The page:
Title: The New Zealand Novel 1860-1965

Author: Joan Stevens

Publication details: Reed Publishing (NZ) Ltd, 1966

Digital publication kindly authorised by: Sylvia Johnston

Part of: New Zealand Texts Collection

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The New Zealand Novel 1860-1965

G. B. Lancaster

G. B. Lancaster. G. B. Lancaster's work spans the century up to 1943; her first stories, written for the Otago Daily Times, the old New Zealand Magazine, the Bulletin, and other periodicals which sheltered young writers in those far off days, were gathered into the volume Sons O' Men, published in England in 1904.

Her second New Zealand book, The Tracks We Tread, appeared in 1907. Both are South Island in setting, with amateurish workmanship owing a debt to Kipling and Jack London, and dealing with the raw world of droving, mustering, and endurance in the outback. Twenty-six years later, having in the interval made a name with a series of historical romances set in various parts of the Empire, G. B. Lancaster returned to the Pacific area, with Pageant, 1933. This family chronicle of Tasmanian pioneering was a literary sensation in Australia. In 1938 she produced a similar story with a New Zealand background, Promenade, which tells of three generations of the Lovel family, passing through early colonisation at Kororareka, the Maori Wars, politics, agricultural and pastoral development, and ending at the Boer War. The family fortunes mirror the fortunes of the country. The point of view is feminine and aristocratic, for the Lovels set off in 1839 from Lovel Old Hall. The novel is a "promenade", a "pageant", built about the "insatiable promenade of generations . . . two and two, looking into each other's eyes and never seeing where they were going ..." The writing has an artificial glitter which gives the story brilliance without depth.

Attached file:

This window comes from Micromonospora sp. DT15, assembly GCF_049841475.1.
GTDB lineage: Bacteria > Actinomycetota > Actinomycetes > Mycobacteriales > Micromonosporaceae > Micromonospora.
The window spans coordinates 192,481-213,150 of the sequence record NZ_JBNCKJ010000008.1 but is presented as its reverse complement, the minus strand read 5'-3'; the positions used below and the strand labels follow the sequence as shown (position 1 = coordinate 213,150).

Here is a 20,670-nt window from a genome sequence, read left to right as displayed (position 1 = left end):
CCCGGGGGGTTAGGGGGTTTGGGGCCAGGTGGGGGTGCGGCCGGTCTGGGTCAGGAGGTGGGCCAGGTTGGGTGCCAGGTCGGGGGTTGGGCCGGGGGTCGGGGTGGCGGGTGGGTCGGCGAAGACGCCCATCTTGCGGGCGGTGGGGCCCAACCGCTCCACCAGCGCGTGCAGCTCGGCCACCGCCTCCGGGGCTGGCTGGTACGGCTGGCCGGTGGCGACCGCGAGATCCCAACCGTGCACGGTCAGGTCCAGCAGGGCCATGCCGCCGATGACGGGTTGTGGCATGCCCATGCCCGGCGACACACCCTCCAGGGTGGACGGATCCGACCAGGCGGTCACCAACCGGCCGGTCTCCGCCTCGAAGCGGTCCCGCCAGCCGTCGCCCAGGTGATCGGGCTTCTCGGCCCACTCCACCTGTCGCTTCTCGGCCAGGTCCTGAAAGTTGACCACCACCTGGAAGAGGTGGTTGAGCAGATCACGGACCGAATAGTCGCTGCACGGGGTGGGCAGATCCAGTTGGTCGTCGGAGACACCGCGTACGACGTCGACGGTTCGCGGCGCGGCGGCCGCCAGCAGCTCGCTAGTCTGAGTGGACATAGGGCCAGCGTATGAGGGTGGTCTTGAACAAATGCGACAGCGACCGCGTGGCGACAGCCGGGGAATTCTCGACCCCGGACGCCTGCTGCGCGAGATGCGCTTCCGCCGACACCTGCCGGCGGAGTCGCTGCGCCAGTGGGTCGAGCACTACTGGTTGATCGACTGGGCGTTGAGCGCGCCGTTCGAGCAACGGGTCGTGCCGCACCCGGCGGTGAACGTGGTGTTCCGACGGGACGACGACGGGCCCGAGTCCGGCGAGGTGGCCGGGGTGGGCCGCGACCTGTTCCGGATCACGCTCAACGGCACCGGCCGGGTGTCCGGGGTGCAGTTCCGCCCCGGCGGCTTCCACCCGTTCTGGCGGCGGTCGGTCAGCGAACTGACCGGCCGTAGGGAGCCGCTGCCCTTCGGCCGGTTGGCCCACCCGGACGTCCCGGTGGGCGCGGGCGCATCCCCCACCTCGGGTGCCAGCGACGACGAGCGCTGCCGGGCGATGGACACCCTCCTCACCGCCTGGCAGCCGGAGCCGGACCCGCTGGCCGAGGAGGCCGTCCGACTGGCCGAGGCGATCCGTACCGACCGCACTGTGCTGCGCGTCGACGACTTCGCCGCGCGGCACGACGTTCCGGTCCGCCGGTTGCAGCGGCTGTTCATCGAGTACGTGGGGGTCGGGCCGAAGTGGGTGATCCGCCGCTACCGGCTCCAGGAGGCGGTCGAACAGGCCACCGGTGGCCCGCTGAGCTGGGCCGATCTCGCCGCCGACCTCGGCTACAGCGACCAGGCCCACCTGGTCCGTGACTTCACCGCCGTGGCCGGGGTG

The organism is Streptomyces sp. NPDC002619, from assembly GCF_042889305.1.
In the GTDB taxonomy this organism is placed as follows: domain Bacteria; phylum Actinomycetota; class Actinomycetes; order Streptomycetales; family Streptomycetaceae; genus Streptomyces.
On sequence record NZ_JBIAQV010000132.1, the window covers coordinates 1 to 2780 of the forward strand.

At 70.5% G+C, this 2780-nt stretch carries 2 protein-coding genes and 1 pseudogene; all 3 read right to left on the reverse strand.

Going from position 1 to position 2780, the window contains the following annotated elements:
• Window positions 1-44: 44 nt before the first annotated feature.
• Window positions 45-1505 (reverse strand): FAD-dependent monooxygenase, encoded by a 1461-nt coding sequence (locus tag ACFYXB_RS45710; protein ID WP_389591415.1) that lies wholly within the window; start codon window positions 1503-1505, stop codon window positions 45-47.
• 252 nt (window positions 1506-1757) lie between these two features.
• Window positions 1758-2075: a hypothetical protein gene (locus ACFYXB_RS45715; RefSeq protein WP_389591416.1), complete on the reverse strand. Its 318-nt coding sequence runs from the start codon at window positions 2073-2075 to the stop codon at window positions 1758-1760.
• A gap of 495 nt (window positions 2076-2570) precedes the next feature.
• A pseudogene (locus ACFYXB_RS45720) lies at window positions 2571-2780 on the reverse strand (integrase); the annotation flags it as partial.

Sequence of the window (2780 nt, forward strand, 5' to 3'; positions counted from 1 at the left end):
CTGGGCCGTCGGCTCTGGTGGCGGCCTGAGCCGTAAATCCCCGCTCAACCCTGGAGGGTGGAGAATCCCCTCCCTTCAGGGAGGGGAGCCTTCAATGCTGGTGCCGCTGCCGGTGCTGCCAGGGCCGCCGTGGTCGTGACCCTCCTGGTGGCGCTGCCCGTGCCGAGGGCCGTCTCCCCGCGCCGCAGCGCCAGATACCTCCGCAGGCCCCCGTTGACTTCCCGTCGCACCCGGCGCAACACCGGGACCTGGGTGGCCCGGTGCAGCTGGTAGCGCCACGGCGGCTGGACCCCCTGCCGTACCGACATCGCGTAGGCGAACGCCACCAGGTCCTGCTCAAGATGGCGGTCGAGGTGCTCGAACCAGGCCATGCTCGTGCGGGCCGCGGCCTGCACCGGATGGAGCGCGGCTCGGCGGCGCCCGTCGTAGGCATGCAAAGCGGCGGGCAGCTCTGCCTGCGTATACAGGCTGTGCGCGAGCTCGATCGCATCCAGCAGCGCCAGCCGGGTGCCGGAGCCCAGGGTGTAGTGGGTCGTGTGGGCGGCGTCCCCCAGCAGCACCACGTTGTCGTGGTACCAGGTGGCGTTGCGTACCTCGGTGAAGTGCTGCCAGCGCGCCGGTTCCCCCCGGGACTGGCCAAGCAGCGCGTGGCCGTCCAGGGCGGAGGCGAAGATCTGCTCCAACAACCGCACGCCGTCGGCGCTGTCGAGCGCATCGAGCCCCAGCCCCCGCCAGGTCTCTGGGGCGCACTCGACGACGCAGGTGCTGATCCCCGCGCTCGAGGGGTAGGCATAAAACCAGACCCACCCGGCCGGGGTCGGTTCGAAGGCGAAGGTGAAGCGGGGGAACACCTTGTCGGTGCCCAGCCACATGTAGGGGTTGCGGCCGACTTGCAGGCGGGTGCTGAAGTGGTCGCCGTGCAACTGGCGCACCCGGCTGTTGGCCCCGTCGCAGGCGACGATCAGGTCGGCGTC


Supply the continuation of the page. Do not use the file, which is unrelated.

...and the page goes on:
Her last novel, set in Canada at the time of Napoleon, is of the same type, as its title, Grand Parade, shows.

G. B. Lancaster was the pen-name of Edith Lyttelton, daughter of one of the early runholders on the Rakaia River in Canterbury. With the upbringing of a "nice girl" in the 1880s, she had to keep her writing secret, especially at first when it was turgid, masculine, and page 49 rather frank about love, blood, and sweat. "Kipling," she wrote, "was such a change after years of Sundays at Home."10 If you consider what most of the women in her girlhood were writing about, it is no wonder that Edith Lyttelton used a disguising pseudonym.